Register for the workshops here.
This year, in addition to Dianna, five knowledgeable guest mycologists will be leading a workshop. They include Noah Siegel, Robert Gergulics, Elinoar Shavit, Susan Goldhor and Gary Emberger. Sessions begin at 9:45 a.m. and end approximately 1:30 p.m. Bring your lunch and something to share for each session. We will provide unlimited coffee and tea.
Sunday, March 29, Dianna Smith: Evolution of Fungi: 5 Billion Years in the Making! Our understanding of the evolution of fungi and their complicated roles in fostering life on our planet is still in its infancy. Our club's chief mycologist has been studying the available scientific literature on this and related topics over a period of several years. Dianna aims to present you with The Big Picture illustrating the changing forms and functions of fungi and their interactions with plants and animals that have occurred over immense spans of time to the present. Dianna will introduce you to several important concepts that will serve as a foundation for getting the most out of the other workshops. You will never look at fungi the same way again!
Dianna Smith is PVMA's chief mycologist and is currently chair of the North American Mycological Association's (NAMA) Medicinal Mushroom Committee. She has written four essays on this topic published NAMA's peer-reviewed journal McIlvainea in 2018, 2019 and 2020. She is co-founder of the PVMA with club treasurer and former president Michael Ostrowski. She served as president of the Connecticut-Westchester Mycological Association (COMA) for several years and president of the Northeast Mycological Federation for three years. Hundreds of her fungi photographs have appeared in published field guides including Gary Lincoff's The Complete Mushroom Hunter; Michael Kuo's 100 Edible Mushrooms, and Michael Beug, Alan and Arleen Bessette's Ascomycete Fungi of North America.
Sunday, April 5, Noah Siegel: Chanterelles, Craterellus and Mycena: Oh My! Mycologist Noah Siegel will talk with us in the morning session about identifying features and clues to finding everyone's favorite edible fungi: chanterelles and the related trumpet-shaped species of Craterellus! Until quite recently most golden chanterelles were considered to be Cantharellus cibarius, a species native to Europe. Recent work has shown that we have a number of unique species in North America with particular morphological and ecological characteristics, as well as cryptic diversity in many of our charismatic chanterelle species. Noah will help us understand how to identify ones we are most likely to encounter in our region. Following lunch, he will introduce us to common species of Mycena that can be identified without using a microscope.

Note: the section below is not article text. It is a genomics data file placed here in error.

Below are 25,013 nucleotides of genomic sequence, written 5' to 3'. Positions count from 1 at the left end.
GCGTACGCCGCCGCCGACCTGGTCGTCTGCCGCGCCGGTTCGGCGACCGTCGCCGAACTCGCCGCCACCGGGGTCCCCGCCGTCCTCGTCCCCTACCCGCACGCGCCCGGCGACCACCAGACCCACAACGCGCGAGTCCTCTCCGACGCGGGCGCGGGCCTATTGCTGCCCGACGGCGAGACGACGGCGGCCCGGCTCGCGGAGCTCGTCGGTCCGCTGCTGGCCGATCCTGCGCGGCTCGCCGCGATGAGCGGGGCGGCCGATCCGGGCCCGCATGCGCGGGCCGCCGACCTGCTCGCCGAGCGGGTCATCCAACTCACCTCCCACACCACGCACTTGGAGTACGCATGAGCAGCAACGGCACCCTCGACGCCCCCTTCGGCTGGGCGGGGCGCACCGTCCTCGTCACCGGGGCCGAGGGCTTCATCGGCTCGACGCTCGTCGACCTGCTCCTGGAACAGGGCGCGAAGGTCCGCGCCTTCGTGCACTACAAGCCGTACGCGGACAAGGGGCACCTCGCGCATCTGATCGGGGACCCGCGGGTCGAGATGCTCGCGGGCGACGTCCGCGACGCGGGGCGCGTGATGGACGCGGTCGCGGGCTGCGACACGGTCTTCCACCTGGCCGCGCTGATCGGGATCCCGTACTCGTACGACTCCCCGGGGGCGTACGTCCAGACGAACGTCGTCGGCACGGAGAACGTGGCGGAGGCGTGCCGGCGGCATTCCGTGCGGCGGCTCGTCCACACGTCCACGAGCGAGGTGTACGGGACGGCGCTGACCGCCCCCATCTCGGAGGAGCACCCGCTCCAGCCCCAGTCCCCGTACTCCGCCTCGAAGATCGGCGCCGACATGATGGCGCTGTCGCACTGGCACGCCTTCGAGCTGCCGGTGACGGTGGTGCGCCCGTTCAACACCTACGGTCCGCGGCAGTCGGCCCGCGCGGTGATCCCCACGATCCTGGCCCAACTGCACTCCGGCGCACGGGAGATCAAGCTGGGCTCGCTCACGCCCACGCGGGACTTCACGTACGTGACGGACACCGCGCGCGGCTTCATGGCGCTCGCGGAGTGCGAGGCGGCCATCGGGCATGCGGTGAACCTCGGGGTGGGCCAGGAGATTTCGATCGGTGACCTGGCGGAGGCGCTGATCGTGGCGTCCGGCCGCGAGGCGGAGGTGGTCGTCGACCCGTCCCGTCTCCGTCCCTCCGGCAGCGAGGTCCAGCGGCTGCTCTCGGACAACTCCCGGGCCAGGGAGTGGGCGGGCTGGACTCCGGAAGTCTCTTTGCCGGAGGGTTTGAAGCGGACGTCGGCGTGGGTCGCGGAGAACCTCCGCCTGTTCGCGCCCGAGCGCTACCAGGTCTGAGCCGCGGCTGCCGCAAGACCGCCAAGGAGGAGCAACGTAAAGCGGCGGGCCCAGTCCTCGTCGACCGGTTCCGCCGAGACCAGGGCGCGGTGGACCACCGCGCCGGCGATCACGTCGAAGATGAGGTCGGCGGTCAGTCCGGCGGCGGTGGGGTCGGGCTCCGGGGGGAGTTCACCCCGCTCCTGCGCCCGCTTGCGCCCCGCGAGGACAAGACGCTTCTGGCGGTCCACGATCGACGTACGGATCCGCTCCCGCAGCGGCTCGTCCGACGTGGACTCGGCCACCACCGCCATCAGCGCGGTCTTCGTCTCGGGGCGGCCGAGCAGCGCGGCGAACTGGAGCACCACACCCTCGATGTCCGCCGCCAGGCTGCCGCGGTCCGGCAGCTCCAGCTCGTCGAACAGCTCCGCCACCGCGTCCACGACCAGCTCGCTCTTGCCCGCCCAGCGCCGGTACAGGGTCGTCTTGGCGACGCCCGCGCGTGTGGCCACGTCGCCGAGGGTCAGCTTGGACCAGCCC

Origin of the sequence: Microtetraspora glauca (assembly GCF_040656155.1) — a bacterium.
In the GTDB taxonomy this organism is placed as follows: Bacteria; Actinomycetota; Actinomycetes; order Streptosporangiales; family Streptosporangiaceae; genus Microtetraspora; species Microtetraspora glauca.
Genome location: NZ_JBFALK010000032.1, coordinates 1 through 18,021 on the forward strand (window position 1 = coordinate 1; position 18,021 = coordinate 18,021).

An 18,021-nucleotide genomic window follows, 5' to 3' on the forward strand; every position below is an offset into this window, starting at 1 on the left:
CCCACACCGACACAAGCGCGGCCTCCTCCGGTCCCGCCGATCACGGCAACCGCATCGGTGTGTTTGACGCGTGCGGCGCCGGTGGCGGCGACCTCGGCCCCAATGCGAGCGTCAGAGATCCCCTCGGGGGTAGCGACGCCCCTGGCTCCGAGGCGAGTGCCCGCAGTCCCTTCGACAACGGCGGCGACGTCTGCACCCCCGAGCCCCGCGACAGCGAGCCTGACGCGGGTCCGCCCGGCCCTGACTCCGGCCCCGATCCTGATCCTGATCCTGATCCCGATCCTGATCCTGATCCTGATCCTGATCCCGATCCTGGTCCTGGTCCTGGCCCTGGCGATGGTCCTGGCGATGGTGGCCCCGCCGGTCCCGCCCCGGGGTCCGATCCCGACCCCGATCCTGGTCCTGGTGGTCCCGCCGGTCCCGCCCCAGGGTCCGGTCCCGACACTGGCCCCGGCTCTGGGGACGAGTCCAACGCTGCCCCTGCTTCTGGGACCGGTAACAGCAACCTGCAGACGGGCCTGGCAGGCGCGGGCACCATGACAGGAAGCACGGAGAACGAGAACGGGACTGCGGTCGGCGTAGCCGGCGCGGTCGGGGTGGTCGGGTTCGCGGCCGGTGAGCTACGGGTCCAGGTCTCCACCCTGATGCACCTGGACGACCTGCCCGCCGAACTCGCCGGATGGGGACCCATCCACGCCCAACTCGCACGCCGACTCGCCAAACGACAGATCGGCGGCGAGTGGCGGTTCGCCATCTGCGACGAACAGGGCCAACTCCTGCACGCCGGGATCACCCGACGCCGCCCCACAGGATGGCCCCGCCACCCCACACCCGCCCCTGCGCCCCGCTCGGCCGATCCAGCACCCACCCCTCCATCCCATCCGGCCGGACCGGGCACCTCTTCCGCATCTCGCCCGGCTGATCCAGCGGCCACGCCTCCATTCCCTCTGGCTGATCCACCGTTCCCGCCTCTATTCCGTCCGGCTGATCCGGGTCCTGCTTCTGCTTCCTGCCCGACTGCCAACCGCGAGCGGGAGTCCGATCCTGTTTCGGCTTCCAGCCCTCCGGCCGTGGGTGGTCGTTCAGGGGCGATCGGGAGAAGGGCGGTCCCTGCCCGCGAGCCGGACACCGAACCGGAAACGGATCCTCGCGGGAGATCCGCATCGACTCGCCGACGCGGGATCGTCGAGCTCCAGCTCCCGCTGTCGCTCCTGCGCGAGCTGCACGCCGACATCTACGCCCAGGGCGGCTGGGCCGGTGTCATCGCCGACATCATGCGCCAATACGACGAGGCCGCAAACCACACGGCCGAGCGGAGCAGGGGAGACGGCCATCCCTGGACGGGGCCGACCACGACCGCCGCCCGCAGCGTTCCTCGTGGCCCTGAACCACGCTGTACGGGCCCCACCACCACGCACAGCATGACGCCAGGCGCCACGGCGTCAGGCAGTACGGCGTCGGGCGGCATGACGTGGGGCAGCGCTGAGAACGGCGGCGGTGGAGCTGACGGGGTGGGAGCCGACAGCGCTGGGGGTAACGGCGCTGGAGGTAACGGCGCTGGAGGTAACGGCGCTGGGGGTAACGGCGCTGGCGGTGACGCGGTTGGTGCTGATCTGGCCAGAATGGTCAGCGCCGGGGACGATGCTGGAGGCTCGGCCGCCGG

Noah's expert photographs have appeared on the covers and have been featured in articles of multiple issues of Fungi and Mushroom, the Journal of Wild Mushrooming (the primary mushroom enthusiast magazines in the United States), in numerous mushroom books, as well as many club publications. He authored, along with Christian Schwarz, Mushrooms of the Redwood Coast, a Comprehensive Guide for the Northern California Coast. Noah travels and lectures throughout the world and extensively across America, following the mushrooms from coast to coast, and everywhere in between.
Sunday, April 19, Elinoar Shavit: Fossilized Mushrooms in Amber and Copal: A Fantastic Journey.
Fossils of mushrooms are extremely rare, and less than a decade ago fewer than a handful were known to science. It is thus no wonder that these rare fossils are coveted by collectors and scientists alike. Fossilized mushrooms in amber and copal are also unique because they offer science an exceptional opportunity in the study of natural history and evolution: even when fossilized, they look life-like as they are suspended in the seldom clear or transparent amber material. When mushrooms fossilize in transparent and light-colored amber, their every detail can be seen. Their contents can be studied in minute detail by electron microscope or MRI imaging. As a both a mycologist and a professional gemologist, Elinoar has been in a unique position to spot, identify and collect rare pieces of fossilized and sub-fossilized mushrooms inside copal and amber, some over 25 million years old and others perhaps less than 10 thousand. In her talk, Elinoar will present some fascinating pieces from her one-of-a-kind collection, which has become famous when she published details about some of this unique collection in the April 2019 issue of Fungi (Vol. 11, No. 5).